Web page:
New Zealand has a new sporting hero in Tom Walsh

EDITORIAL

Tom Walsh’s achievement in winning the shot put at the world athletics championships earlier this week should not be underestimated.

The burly builder by trade went into a final against a powerful field — it was the first time in history that seven competitors have exceeded 21 metres in the same event.

He was up against a hot favourite in Olympic champion American Ryan Crouser, who had won seven events in a row and was unbeaten in 2017.

On top of that Walsh suffered a groin injury days before the event and had to compete through the pain. He and his support team have now found that setback may be more serious than thought, and he may miss the final of the Diamond series next month.

As if that was not enough, he had to endure three protests from other competitors — one of which was not finally resolved until minutes before the medal ceremony in the stadium that hosted the 2012 London Olympics.

It is a shame the political turmoil of the past few days has dominated the headlines and taken some of the attention away from Walsh’s success, which in the opinion of many sports observers is right up there with the America’s Cup win and above the Crusaders winning the Super Rugby title.

The 25 year old, originally from Timaru but now living in Christchurch, is the first New Zealand male to win a medal at the world championships (first held in 1983); our other gold medal winners have been Beatrice Faumuina and Valerie Adams.

The plain-spoken and likeable Walsh is the kind of hero New Zealanders like most — modest, unassuming and able to come through when things are tough.

His working life as a builder (he is presently working on his own home) also allows him to identify readily with the average Kiwi.

In many ways he is similar to Peter Burling, who led Team New Zealand to their America’s Cup win. Richie McCaw has moved off the competitive stage, but in this pair New Zealand has two ideal sporting icons to replace him.

Tom Walsh’s achievement in winning the shot put at the world athletics championships earlier this week should not be underestimated.

The burly builder by trade went into a final against a powerful field — it was the first time in history that seven competitors have exceeded 21 metres in the same event.

He was up against a hot favourite in Olympic champion American Ryan Crouser, who had won seven events in a row and was unbeaten in 2017.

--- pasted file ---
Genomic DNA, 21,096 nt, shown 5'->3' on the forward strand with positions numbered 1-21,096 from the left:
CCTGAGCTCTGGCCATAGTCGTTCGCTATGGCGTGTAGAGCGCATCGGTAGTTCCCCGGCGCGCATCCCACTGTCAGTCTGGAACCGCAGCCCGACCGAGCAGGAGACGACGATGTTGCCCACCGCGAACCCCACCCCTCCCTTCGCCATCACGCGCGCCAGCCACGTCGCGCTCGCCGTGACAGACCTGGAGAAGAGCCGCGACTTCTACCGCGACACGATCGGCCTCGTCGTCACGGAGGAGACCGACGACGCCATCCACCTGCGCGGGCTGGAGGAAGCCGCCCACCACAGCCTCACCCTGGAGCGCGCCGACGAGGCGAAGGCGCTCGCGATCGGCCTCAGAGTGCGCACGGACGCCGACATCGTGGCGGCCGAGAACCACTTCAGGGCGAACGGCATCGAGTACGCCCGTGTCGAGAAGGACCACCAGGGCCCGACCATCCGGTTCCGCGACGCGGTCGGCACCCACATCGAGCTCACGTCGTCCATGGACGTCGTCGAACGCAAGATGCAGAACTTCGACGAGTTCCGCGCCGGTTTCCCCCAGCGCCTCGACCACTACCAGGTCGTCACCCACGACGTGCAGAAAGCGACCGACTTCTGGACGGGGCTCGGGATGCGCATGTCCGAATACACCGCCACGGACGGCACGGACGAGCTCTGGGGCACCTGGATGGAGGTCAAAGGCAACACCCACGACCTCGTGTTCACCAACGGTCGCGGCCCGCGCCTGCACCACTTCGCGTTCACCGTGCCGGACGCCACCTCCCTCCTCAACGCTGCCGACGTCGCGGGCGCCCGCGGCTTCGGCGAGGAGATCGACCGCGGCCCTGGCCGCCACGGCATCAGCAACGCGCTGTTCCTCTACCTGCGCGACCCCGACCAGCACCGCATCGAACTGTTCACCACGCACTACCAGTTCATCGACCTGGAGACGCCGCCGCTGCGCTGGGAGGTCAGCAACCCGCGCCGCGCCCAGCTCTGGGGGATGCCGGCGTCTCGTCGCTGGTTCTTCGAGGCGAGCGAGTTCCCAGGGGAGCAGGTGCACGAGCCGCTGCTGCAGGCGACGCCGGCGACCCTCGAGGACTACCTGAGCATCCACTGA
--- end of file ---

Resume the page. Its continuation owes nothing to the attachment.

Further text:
On top of that Walsh suffered a groin injury days before the event and had to compete through the pain. He and his support team have now found that setback may be more serious than thought, and he may miss the final of the Diamond series next month.

As if that was not enough, he had to endure three protests from other competitors — one of which was not finally resolved until minutes before the medal ceremony in the stadium that hosted the 2012 London Olympics.

It is a shame the political turmoil of the past few days has dominated the headlines and taken some of the attention away from Walsh’s success, which in the opinion of many sports observers is right up there with the America’s Cup win and above the Crusaders winning the Super Rugby title.

The 25 year old, originally from Timaru but now living in Christchurch, is the first New Zealand male to win a medal at the world championships (first held in 1983); our other gold medal winners have been Beatrice Faumuina and Valerie Adams.

The plain-spoken and likeable Walsh is the kind of hero New Zealanders like most — modest, unassuming and able to come through when things are tough.

His working life as a builder (he is presently working on his own home) also allows him to identify readily with the average Kiwi.

In many ways he is similar to Peter Burling, who led Team New Zealand to their America’s Cup win. Richie McCaw has moved off the competitive stage, but in this pair New Zealand has two ideal sporting icons to replace him.

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